• Date of Response: 27th May 2020
  • Date of Action: 27th May 2020

Example of Data Entries

The combined S3 buckets contained an enormous amount of data, with over 20 million files totaling 845 gigabytes.

The files were incredibly sensitive, uploaded from user accounts, and exposing details of user profiles and private conversations happening on the apps.

These included media files, such as:

  • Images and photos
  • Voice messages and audio recordings

Among the images and photos from users, the S3 buckets also contained screenshots that revealed a massive amount of sensitive information. These included:

  • Private chats between users
  • Evidence of financial transactions between users
  • Thank you messages to sugar daddies

While the S3 buckets didn’t contain any Personally Identifiable Information (PII) data, many of the media files, directly and indirectly, exposed various forms:

  • Photos with faces visible
  • Users’ names
  • Personal details
  • Financial data

For ethical reasons, we never view or download every file stored on a breached database or AWS bucket. As a result, it’s difficult to calculate how many people were exposed in this data breach, but we estimate it was at least 100,000s – if not millions.

The following images were taken from S3 buckets belonging to various apps on the AWS account. They have been edited to maintain users’ privacy.

photo of thank you message for sugar daddy app

Xpal profile photo

sugar daddy dating app private message

dating app profile photo

sugar daddy dating app profile photo

dating app private chat screenshot

mans dating app profile photo

sugar daddy payment transaction

Data Breach Impact

While data from dating and hookup apps are always sensitive and private, the users of the apps exposed in this data breach would be particularly vulnerable to various forms of attack, bullying, and extortion.

While the connections being made by people on ‘sugar daddy,’ group sex, hook up, and fetish dating apps are completely legal and consensual, criminal or malicious hackers could exploit them against users to devastating effect.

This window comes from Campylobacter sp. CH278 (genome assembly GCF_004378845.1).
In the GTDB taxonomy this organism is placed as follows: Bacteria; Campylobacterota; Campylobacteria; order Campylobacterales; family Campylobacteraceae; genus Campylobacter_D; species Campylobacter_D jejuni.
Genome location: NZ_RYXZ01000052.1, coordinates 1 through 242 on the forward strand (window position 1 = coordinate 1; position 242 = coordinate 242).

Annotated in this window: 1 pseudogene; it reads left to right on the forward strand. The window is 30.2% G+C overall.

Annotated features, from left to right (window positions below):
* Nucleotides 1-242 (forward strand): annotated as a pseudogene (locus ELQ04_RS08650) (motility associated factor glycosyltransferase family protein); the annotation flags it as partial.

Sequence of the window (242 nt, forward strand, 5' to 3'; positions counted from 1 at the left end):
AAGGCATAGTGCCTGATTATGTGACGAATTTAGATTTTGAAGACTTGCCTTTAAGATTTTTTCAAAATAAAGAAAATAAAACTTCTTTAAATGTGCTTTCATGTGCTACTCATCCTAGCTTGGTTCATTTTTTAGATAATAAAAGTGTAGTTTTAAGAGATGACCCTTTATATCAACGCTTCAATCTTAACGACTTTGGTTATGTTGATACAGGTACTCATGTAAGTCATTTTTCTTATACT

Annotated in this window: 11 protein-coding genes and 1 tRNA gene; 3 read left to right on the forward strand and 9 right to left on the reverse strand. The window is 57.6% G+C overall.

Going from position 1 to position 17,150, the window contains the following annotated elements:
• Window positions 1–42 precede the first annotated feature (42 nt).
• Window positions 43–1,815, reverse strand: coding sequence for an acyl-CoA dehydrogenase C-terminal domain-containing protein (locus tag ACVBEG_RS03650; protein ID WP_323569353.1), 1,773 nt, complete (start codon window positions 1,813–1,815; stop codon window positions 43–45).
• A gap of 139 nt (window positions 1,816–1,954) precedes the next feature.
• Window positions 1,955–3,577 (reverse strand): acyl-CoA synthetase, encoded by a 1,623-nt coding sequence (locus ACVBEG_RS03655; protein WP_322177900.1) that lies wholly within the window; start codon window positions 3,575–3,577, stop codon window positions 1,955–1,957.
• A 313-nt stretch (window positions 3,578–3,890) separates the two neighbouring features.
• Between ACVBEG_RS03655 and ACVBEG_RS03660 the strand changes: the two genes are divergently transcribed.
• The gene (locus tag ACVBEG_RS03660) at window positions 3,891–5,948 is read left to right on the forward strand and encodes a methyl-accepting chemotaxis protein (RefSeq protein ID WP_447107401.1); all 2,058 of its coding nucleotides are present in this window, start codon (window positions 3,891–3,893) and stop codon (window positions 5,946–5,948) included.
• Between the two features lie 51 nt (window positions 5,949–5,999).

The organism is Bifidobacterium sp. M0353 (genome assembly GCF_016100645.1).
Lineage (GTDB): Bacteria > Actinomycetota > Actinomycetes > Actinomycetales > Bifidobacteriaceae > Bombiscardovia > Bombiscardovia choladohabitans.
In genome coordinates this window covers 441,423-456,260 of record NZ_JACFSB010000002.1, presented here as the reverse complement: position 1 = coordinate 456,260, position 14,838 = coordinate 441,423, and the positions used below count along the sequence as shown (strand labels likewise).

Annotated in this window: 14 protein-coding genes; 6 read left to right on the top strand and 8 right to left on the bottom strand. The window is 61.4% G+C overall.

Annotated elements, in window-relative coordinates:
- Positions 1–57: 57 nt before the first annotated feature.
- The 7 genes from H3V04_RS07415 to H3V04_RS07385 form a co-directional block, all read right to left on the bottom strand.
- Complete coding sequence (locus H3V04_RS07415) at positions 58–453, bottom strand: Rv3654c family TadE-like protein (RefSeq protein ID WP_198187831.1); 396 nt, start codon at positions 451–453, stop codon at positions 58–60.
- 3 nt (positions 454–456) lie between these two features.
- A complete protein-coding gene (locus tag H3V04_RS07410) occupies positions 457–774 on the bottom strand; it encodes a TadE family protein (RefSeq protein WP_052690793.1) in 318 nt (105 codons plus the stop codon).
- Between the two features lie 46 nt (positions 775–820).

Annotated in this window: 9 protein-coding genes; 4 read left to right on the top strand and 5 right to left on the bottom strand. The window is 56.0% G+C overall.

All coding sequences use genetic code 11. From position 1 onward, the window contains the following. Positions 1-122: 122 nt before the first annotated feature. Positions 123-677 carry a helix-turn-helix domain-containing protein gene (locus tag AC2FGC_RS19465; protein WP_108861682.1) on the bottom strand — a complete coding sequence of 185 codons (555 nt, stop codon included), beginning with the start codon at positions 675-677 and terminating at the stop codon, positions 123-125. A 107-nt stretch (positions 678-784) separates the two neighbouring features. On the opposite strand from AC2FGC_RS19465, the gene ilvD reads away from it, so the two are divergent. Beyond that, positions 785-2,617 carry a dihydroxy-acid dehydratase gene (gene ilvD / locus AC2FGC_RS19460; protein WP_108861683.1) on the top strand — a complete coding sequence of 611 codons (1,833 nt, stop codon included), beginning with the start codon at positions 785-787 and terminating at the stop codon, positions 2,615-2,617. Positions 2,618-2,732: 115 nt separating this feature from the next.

Using the images from various apps, hackers could create effective fake profiles for catfishing schemes, to defraud and abuse unwary users.

Any exposed PII data creates much more significant risks to users. Given the nature of many of these apps – in some cases involving financial transactions, fetishes, and STIs – having your presence on the app made public could create immense stress in your personal life.

Aware of this, hackers could use images containing PII to find users on social media and threaten to ‘expose’ their activities in public, to friends and family. Unfortunately, this type of blackmail and extortion could prove incredibly profitable.

With so many users from each app exposed in the data breach, criminals would only need to convince a small number of people to pay them for a blackmail and extortion scheme to be successful.

In doing so, they could destroy many people’s relationships and personal and professional lives.

Advice from the Experts

The developers of the dating apps could have easily avoided this breach if they had taken some basic security measures to protect the data exposed. These include, but are not limited to:

  1. Securing its servers.
  2. Implementing proper access rules.
  3. Never leaving a system that doesn’t require authentication open to the internet.

Any company can replicate the same steps, no matter its size.